August 22, 2013 | 11:10 A.M. (PHIL) | Somewhere Across the Pacific Ocean
Wah! I can’t believe we are shy of one hour from landing at LAX. I’ve been putting off journaling… because I think subconsciously I realized that with every entry, another day passes by. And as the days began to pass by quicker and quicker, the slower I wanted time to go by. I remember leaving the arms of the my family to enter the gate that would lead me to my journey in the Philippines. I had a sudden rush of excitement and burst of anticipation of what was to come. It was exhilarating to say the least. I now realize that the many times I had to visit the lavatory on the plane was probably because of this feeling. Now that six weeks have officially gone by and I am finally returning to the states, I can’t help but feel sad or malungkot to have to leave everything and everyone that made these past six weeks so unforgettable.
I never expected to see and experience all of the places I ended up in… and I had no idea that I would get so attached to the people that welcomed me into their lives with such open arms and such warm hearts. I will miss my home away from home/my second family– the Yanzon Family. I will miss my Aunty Sis giving me wake-up calls because my room never could let the sunshine in. I will miss our long talks after eating lunch– learning more about my mom in her younger days, my lolo who I never had the chance to meet, and all of the stories about my mom’s siblings and growing up in Bicol. I will miss the car rides with my Uncle To and our controversial conversations on political figures (and politics in general) in the Philippines. And I will surely miss his wonderful cooking! I will miss my dearest cousins, Lyka & Jelo– their daily battles with one another; my subconscious comparison of their individual traits with that of my sister and me; and just being able to hand out with, rain or shine. I will miss eating the spiciest and yummiest foods with Jay and of course, I will miss Lyka’s curiosity for everything that belonged to me. Because of my pretty girl Lyka, I now know how it feels to have a younger sister 🙂 (or how my sister must have felt towards me whenever I would go into her room and want to look at her things… which I totally still do). I will miss all of my family and friends… buong Pilipinas and most especially GAWAD KALINGA ALAPAN. ❤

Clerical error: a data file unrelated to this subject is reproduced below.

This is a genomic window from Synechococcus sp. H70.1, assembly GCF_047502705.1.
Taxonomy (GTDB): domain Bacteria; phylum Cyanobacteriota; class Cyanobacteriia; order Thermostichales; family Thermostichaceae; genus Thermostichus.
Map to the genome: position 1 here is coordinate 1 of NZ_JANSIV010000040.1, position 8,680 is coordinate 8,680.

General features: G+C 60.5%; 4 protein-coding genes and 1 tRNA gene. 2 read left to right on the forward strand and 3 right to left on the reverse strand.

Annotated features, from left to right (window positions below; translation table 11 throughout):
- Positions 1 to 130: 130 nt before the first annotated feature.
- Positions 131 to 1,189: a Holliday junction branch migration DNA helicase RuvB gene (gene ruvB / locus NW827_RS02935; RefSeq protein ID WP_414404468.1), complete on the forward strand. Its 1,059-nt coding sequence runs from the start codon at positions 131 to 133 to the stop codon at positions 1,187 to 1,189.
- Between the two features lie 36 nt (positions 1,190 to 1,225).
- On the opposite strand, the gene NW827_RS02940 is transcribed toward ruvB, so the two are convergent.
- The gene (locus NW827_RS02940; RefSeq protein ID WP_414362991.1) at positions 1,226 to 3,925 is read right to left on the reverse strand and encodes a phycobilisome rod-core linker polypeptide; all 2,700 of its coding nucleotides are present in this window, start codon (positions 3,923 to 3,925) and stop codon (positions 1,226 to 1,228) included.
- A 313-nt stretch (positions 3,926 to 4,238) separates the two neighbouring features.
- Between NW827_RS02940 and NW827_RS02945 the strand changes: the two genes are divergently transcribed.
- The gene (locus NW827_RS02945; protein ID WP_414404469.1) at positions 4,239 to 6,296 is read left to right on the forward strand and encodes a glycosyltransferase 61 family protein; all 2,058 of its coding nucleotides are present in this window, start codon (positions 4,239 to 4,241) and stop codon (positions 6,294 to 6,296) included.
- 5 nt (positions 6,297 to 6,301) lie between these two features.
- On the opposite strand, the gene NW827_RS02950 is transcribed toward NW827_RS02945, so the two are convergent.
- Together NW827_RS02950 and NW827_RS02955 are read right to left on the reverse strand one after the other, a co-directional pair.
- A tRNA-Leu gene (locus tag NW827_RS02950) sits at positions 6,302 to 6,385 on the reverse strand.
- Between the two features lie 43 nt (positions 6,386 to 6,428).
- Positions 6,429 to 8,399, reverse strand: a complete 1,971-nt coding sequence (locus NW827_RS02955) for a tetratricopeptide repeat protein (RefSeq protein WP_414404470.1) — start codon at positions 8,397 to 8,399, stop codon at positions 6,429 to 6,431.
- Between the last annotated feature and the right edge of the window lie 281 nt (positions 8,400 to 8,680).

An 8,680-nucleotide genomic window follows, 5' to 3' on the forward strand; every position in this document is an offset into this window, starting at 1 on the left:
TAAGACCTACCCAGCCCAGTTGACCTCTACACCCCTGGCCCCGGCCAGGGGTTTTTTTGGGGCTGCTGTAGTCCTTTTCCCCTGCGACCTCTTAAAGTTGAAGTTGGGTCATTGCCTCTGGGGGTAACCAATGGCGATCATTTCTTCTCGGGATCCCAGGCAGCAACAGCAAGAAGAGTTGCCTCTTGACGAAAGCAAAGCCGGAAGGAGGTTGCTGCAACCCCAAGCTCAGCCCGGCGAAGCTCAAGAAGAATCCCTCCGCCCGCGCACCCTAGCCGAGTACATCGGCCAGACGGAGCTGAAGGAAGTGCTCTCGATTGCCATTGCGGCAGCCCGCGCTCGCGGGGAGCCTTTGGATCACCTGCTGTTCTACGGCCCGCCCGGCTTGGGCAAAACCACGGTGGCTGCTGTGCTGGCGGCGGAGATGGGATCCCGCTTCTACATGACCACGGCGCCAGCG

To think– just six weeks ago, I had so much uncertainty towards my Practice Experience– Would I be placed in a “nice” community? Would anyone want to join my program? How would I even accomplish what I wanted to accomplish in such a short time? Who would support me?… Would I be alone in this? And now six weeks later, all my questions of uncertainty have been answered… with an unsurmountable amount of hope, kindness, and love that was shared along the way. It’s hard for me to put these past six weeks into actual English words… but the feelings– of happiness, sadness, hopefulness, graciousness, worry, frustration, accomplishment and collective determination– will always stay with along with the imprint of the amazing people who shared this journey with me.
From witnessing children struggling on the streets to earn the smallest piso to getting the most makulit kids to actually focus on the dances I taught them. From the Nanays and Tatays who treated me like their own to the Nanays and Tatays who were forced to remove their belongings from their flooded homes. There are so many sides. There are so many people living in troubling conditions. So many sociopolitical issues that seem nearly impossibly to change or bring to rest.
Yet, they smile.
Yet, they laugh.
Yet, they drink and sing karaoke songs despite “having nothing” or bring labeled as mahirap. Maybe this is what the world is missing… maybe this is the most important lesson to learn not just on my Practice Experience but in life. Yes, the world has a lot of problems– from environmental to communal to the individual. Yes, inequality exists at every corner and the more we analyze and criticize it, the more unfair this world seems. But despite wanting to change the world– despite wanting to touch even one child’s life– it is not my place to say what the world needs. It is not our place to say these people “have nothing” because in truth, those that I encountered during my stay in the Philippines have much more than us “first world” inhabitants. Ang mahal ng pamilya. Ang respeto sa matanda. Ang pangarap para sa butihan ng mga magulang. Ang sayahan at tawanan sa ulan o baha. These are things that even those with the most money or highest rank in class lack. And these are the things that make even the “poorest of the poor”– rich. Not rich in money or material things… but rich in the things that really matter in this life: happiness, hope, and love for one another. We can’t change our sociopolitical environment right away… but maybe with tiwala sa isat-isa and a masipag mindset, we can slowly but surely rise our brothers and sisters out of poverty.